Before we went to our respective sleeping places last night, Mr. Moon told me that he was going to go out and disc with the tractor this morning and would probably be gone before I got up. He asked me to please text him and let him know that I was okay which I thought was sweet.
I was SO tired last night. I guess that tiny little walk did me in. I stayed awake long enough to finish the short book about Walter Anderson but I was asleep as soon as I turned out the light. I woke up once about two-thirty, went back to sleep, woke again about seven-thirty when I heard Mr. Moon stirring his coffee and the next thing I knew, the landline was ringing and it was ten-thirty in the morning and I had been sound asleep.
It was Mr. Moon.
"Good Lord!" he said when I answered. "I didn't know where you were." He'd texted me and tried to call my cell phone but I turn the ringer off when I go to sleep and so I never heard a thing.
"Well, I told you I was tired," I said. Here's the funny thing- I didn't feel guilty at all. Usually it's me sending him texts that say things like, "WHERE ARE YOU? ARE YOU OKAY? I'M WORRIED." And him answering me finally saying, "I'm fine. Don't worry so much."
He asked me to keep an eye out for little Dearie because she didn't seem to be there this morning when he opened the coop. Which did not bode well. When I put them up last night, I didn't see her but her mother had her wings spread and I just assumed that Dearie was underneath them and it turns out she was. But in the night something got in and killed the little chick and now she's gone. We found her little body, pretty torn up in the small coop where she slept with her mother. This is very, very sad. Dottie seems unharmed and I'm not at all sure what happened. Usually a hen will fight to the death to protect her baby and maybe she tried but whatever happened, happened. And Dottie seems amazingly fine with this. Her tail feathers are still spread the way a broody and mama hen's feathers are but she's not calling for Dearie and I am glad of that.
Yesterday I threw out the two eggs underneath Darla. It was once again time. And today she's finally off the nest and traveling about with Dottie, her sister.
And that is the biggest news from us today. I picked green beans which was rather torturous in that it was hot as hell and the yellow flies attacked my ankles but as you can see from the picture above I am still getting a good amount of beans. And they are still delicious.
I have not had any Ibuprofen today. First time since I fell that I haven't had to take any during the daytime. I was stiff and sore when I woke up this morning but walking around and doing stuff unkinked me and I didn't feel the need for pain relief. This is pretty huge.
So. The book about Walter Anderson by his wife. Well, I can't imagine a better description of loving someone with bi-polar disease. I don't know if he was ever actually diagnosed with that particular ailment because he died before much was understood about it. But from what I read, it was quite obvious that he had all the hallmarks. His wife, Sissy Anderson, loved him and stood by him from the time of their marriage until his death and I really do not understand how. Or even why, to be more specific. He threatened to kill both her and their children at various times. He was in and out of facilities for the treatment of mental illness quite a few times and always escaped. He would disappear for weeks at a time. He would come home, impregnate her and then leave again, claiming that he could not paint or make his art with a family. And throughout all of this she accepted him back whenever he showed up (often at night, leaving before daybreak), supported him in his art, loved him for who he was, raised their four children, worked as a school teacher, took care of her father and then, eventually his mother, and she nurtured and tended her husband as much as he would let her.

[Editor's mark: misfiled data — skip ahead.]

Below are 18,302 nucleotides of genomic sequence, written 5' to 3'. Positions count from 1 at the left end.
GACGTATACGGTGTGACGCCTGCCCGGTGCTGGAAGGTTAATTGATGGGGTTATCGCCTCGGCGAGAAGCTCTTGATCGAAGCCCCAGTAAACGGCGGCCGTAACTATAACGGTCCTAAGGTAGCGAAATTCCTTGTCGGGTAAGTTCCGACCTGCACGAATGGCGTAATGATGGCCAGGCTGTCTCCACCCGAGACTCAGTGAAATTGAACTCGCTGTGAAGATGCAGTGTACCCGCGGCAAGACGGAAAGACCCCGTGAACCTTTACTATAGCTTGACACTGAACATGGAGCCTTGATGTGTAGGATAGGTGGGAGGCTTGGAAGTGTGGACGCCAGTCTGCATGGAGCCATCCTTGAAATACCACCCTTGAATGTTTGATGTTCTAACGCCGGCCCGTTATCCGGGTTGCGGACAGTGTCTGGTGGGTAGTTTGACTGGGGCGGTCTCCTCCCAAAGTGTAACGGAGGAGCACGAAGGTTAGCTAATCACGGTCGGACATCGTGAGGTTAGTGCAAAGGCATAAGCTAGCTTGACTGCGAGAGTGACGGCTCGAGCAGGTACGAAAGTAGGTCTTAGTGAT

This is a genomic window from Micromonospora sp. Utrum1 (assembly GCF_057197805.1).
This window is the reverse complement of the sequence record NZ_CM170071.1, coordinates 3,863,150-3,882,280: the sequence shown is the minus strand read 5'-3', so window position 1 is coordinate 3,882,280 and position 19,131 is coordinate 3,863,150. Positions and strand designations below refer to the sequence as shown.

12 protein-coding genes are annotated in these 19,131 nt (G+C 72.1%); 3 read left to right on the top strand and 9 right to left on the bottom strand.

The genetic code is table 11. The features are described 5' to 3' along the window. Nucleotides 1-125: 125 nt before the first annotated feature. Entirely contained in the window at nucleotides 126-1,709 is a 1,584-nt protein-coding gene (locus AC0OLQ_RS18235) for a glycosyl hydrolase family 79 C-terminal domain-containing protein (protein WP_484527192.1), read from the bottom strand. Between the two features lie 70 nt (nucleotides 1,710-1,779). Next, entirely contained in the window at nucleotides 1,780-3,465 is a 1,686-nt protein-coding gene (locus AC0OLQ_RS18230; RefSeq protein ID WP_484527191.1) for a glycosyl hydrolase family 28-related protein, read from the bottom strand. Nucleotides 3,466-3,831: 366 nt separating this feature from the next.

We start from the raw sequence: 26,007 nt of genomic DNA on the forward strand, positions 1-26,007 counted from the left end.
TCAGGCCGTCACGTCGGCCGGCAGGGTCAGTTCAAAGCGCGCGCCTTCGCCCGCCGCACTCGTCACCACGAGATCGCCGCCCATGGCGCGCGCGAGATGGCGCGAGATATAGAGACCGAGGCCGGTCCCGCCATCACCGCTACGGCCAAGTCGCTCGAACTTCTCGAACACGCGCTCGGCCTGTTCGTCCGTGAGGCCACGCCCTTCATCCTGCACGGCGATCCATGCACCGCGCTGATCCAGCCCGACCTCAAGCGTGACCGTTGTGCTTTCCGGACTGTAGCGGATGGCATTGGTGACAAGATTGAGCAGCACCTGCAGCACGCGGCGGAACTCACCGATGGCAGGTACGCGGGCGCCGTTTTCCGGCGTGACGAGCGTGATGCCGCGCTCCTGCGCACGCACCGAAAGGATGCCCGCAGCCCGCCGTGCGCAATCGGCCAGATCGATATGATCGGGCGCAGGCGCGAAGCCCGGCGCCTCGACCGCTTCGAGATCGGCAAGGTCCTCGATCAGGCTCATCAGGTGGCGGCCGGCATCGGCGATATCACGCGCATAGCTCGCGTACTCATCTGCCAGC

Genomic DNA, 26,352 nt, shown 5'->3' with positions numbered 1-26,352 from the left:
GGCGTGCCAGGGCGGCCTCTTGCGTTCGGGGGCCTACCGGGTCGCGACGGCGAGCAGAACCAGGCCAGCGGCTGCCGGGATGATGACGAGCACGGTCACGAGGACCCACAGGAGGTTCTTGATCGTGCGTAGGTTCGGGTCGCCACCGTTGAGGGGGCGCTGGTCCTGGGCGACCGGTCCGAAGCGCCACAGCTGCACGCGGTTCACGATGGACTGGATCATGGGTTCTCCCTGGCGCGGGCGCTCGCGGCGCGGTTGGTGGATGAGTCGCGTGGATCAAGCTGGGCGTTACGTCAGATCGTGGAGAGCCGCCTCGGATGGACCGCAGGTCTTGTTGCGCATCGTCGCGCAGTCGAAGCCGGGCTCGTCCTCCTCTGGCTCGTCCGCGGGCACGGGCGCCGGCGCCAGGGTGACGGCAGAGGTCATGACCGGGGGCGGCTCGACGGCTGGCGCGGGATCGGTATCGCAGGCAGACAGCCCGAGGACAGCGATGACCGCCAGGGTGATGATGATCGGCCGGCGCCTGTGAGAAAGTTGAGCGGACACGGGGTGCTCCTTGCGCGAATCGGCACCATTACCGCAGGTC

He sounds like a fascinating man in many regards but I really do not know how she did it. The man beat up his beloved mother when she was practically on her death bed. This precipitated another stay in a hospital for him as did almost all of his violent actions against the people who loved him. I was left feeling extreme sorrow for his wife who never gave up on him, believing that his genius explained away so much of his violence, his abandonments, his completely irrational behavior. And of course I feel great sorrow for him because his suffering was endless.
I'm looking forward to reading the more traditional biography of him that I have. Anderson's artistic output was phenomenal in various media and it would appear that he is still being written about, celebrated and recognized. His sense of oneness with nature was as deep and real as anyone's I can imagine and he spent vast amounts of time painting and drawing in complete isolation on nearby barrier islands which remind me of Dog Island although they were in Mississippi. Do a google search for his art if you'd like.